Theresa Valentine from the H.J. Andrews LTER provided some useful tips on dealing with capturing the individual sampling points associated with gridded plots. She uses a GPS location at one corner of the grid, along with sample point spacing, number of plots and grid orientation to automate generation of individual sampling points using the “fishnet” tool in ArcGIS.  For features that are clearly visible from aerial imagery, digitization off of high-resolution photos may be used, or field surveys using optical surveying tools may be converted from a coordinate geometry to conventional coordinates. For irregular linear features, such as trails, they combine GPS data from multiple trips down the trail. In a forested environment, dropout of GPS signals is a recurrent problem, so collection of key points such as switchbacks or turns may require revisits.

She further discussed the desirability of high-resolution GPS data so as to match up with high-quality LiDAR-based digital elevation data.  Raising the antenna well up into, or over, the canopy helps in a forested environment. Additionally, picking dates for surveys with good satellite geometries using planning tools and differential correction to a local base station help achieve the best accuracy. They do a GPS foray every summer to collect accurate GPS coordinates of study site locations.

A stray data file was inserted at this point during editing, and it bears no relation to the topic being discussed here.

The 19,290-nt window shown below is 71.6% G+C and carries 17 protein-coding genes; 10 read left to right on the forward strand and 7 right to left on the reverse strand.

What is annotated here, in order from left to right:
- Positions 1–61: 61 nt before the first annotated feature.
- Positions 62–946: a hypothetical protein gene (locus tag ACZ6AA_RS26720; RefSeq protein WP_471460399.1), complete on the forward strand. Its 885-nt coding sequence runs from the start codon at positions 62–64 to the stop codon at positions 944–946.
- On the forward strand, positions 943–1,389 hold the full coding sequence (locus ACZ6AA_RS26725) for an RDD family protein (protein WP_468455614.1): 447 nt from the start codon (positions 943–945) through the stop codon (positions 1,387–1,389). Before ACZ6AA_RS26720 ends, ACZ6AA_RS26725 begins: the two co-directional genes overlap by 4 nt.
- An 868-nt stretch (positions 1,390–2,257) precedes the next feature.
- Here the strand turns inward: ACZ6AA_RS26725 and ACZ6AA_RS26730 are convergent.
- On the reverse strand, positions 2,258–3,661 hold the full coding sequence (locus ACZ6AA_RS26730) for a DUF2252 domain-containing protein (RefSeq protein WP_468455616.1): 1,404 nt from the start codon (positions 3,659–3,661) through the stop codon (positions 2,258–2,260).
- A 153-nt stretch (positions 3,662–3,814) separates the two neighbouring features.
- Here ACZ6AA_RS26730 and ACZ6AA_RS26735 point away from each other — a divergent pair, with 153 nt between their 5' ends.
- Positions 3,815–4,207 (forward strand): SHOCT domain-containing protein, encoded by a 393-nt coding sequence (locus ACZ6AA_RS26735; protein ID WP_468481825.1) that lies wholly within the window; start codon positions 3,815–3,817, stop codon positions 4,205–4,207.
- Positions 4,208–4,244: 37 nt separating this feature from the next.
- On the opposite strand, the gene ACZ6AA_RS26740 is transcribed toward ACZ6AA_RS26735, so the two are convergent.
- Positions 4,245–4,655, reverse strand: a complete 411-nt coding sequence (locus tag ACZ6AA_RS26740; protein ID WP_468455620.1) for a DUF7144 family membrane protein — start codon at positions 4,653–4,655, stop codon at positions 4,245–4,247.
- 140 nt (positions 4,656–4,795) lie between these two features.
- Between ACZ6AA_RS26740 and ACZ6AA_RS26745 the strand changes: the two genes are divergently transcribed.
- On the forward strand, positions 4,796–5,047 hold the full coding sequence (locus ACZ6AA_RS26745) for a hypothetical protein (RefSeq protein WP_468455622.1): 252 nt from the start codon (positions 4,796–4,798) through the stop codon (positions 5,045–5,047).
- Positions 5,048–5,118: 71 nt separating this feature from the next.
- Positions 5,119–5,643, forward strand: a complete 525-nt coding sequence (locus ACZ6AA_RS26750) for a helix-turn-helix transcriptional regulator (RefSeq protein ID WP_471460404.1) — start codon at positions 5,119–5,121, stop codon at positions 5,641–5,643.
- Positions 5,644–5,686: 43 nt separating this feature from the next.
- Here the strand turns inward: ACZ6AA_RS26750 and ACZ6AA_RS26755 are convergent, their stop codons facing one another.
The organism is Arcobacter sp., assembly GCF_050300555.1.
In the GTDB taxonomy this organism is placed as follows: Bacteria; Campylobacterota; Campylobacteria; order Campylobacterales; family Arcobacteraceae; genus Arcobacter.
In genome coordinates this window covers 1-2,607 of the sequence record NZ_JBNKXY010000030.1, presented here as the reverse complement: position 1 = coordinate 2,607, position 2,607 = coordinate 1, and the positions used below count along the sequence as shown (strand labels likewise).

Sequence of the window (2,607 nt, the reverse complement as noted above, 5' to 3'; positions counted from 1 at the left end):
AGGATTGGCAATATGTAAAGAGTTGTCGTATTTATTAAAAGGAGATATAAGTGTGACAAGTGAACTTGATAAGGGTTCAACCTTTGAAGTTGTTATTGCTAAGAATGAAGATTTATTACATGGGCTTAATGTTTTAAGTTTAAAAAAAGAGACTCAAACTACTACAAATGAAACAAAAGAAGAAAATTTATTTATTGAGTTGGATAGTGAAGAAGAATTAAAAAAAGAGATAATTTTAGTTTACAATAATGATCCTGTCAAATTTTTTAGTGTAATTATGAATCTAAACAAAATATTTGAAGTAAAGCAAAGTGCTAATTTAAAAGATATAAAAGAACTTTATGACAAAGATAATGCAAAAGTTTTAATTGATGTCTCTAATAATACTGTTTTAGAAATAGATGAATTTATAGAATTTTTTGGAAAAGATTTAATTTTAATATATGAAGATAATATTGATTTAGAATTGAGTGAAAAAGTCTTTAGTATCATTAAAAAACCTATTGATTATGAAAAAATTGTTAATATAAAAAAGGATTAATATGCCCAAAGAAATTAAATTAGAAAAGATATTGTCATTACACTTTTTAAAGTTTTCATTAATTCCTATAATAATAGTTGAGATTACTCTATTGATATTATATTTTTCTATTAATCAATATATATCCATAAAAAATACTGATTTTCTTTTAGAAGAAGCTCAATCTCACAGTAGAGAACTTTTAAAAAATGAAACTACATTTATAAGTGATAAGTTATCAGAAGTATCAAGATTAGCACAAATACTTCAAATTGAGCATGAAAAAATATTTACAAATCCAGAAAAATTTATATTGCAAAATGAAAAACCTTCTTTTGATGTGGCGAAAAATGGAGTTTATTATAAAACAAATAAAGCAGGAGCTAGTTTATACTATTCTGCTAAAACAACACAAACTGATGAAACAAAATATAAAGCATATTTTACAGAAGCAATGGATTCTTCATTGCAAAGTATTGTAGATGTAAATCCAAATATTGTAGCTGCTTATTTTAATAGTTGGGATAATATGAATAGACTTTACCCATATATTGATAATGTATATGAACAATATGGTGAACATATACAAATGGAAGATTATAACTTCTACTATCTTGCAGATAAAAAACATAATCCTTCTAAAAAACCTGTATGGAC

Additionally, John Vande Castle from the LTER Network Office offered a wealth of information regarding the use of Global Positioning System data and tradeoffs between the KML data format used by Google Earth and the GPX exchange format for GPS data.  In addition to tracks recorded directly from dedicated Garmin and other

GPS devices, he uses apps, such as “Ski Tracks” or Google’s “My Tracks,” that keep a record of GPS points (a track). The apps generate KML files that contain information specific to the app along with the coordinates. For example an app aimed at skiing gives information on speed and slope (Figure 1).  He noted the benefit of transforming the KML into GPX in order to obtain the coordinates and line distances in a more consistent, less esoteric, format for general use (Figure 2). He then can manipulate the data with the (now free) Garmin BaseCamp software (Figure 3) or with other GIS tools.